Which bank has the highest ATMs

Current account: Overview of the banks' ATM networks

The time of uncomplicated regulation at the private banks came to an end in summer 2015, until then they took a direct customer fee of a uniformly low EUR 1.95 at the ATMs of foreign customers if they used the girocard for withdrawals within Germany. Many institutes are now taking more. Each savings bank and each cooperative bank also sets the fee for external customers independently. Most of them are in the range between EUR 1.95 and EUR 4.95. Some also differentiate in price between locations with other cash machines nearby and locations without competition. Read how you can get cash at home and abroad at no cost.

ATM networkinformation
Savings bank networkMember banks: Sparkassengruppe,
approx. 23,000 ATMs,
free cash withdrawal
BankCard ServiceNetzMember banks: approx. 98% of the Volks- und Raiffeisenbanken, PSD banks
approx.17,600 ATMs,
free or discounted cash withdrawals
Cash GroupMember banks: Deutsche Bank, HypoVereinsbank, Commerzbank, Postbank,
approx. 9,000 ATMs,
free cash withdrawal
Cash poolMember banks: BBBank, National-Bank, Santander Consumer Bank, Sparda-Banken, Targobank and others,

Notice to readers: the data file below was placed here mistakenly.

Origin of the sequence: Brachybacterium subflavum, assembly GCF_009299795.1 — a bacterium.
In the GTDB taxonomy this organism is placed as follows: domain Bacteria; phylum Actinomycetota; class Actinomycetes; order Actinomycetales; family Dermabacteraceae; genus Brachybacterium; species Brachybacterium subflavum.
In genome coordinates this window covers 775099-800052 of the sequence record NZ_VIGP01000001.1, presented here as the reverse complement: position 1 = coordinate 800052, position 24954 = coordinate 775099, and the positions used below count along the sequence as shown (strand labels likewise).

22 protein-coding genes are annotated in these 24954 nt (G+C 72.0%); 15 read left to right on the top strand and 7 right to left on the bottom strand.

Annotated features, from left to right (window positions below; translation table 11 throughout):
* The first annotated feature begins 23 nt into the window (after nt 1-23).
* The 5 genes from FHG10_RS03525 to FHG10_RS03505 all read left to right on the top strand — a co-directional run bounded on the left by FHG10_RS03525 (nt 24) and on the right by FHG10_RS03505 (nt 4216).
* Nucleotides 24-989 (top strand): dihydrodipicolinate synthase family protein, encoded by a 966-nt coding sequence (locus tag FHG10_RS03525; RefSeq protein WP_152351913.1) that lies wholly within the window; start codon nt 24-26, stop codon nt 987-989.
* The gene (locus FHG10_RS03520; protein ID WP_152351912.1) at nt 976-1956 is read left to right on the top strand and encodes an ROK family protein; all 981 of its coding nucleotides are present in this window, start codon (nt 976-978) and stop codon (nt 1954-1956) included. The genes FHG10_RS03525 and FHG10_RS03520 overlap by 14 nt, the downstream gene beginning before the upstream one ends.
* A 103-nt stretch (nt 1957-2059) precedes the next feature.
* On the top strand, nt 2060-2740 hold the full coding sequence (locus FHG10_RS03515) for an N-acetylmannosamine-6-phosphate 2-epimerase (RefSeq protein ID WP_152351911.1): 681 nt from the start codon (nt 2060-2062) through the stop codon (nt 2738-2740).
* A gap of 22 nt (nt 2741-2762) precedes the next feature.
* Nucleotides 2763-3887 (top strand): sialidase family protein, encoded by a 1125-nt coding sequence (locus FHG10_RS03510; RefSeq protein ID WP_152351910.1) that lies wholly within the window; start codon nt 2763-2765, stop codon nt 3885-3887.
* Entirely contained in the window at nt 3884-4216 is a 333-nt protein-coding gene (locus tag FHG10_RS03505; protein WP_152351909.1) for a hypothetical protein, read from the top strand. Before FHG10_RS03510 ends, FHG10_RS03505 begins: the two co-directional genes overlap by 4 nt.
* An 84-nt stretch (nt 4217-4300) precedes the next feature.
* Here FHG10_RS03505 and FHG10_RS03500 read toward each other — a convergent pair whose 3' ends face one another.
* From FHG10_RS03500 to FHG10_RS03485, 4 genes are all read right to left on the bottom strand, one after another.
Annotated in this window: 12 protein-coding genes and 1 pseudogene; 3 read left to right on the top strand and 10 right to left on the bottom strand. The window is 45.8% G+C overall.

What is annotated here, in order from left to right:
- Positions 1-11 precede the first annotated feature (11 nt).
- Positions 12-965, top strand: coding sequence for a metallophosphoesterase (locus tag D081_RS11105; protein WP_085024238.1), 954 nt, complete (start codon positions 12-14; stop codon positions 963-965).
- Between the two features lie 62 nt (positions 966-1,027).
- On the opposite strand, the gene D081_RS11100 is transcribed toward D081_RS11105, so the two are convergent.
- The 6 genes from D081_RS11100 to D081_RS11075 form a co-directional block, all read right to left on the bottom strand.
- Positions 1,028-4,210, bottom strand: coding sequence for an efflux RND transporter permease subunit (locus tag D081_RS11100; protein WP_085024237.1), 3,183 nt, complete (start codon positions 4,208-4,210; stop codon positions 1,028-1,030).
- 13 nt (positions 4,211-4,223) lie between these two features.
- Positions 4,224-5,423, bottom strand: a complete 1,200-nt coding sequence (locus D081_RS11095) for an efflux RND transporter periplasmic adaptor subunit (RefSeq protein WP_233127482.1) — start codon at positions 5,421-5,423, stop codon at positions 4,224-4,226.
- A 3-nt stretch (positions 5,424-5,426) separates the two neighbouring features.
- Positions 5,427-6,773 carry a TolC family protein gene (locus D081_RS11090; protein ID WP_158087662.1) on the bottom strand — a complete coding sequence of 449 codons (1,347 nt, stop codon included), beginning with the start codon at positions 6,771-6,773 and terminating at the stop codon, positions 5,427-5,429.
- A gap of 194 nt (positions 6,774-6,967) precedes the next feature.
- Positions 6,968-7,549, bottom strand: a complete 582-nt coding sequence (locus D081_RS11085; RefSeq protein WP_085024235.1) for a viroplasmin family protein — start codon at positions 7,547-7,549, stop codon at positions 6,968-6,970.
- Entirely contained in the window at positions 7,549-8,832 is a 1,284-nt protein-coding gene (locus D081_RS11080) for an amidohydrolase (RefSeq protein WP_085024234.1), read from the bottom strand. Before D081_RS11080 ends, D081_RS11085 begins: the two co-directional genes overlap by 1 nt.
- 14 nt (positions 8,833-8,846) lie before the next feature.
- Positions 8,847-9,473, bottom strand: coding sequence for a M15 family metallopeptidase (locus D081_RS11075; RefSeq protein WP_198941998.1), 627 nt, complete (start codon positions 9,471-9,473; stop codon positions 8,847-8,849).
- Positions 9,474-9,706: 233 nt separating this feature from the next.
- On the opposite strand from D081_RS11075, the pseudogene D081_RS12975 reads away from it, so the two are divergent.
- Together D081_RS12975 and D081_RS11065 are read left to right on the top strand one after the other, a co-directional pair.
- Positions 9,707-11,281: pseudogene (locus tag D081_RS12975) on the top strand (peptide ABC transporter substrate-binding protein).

approx. 3,200 ATMs,
free cash withdrawal

The German banks have become several ATM networks united in order to be able to offer their own customers a free cash supply as nationwide as possible. The savings banks maintain the largest and most widely branched network of ATMs with 23,000 ATMs. This is followed by the BankCard ServiceNetz der Volks- und Raiffeisenbanken with 17,600 positions as well as the cash group of the big private banks with 9,000 ATMs founded in 1998. The smallest network is the CashPool with 3,200 positions, which was established in July 2000. The similarity of the names of Cash Group and CashPool invites confusion. One could also assume that the Sparda banks, for example, belong to the BankCard ServiceNetz, since they are affiliated with the Association of Volks- und Raiffeisenbanken. But the Sparda banks are going a different way and are in the cash pool. Direct banks often belong to an association through their parent company. The following overview contains information on member banks and the number of ATMs. The nearest ATM can be queried via the linked websites. Of course, withdrawing money within your own bank is no longer free of charge; it can be restricted, for example, if fees are charged from the first, third or fifth withdrawal per month, depending on the account model.

almost 70 percent of ATMs in Germany are either set up by a savings bank or a cooperative bank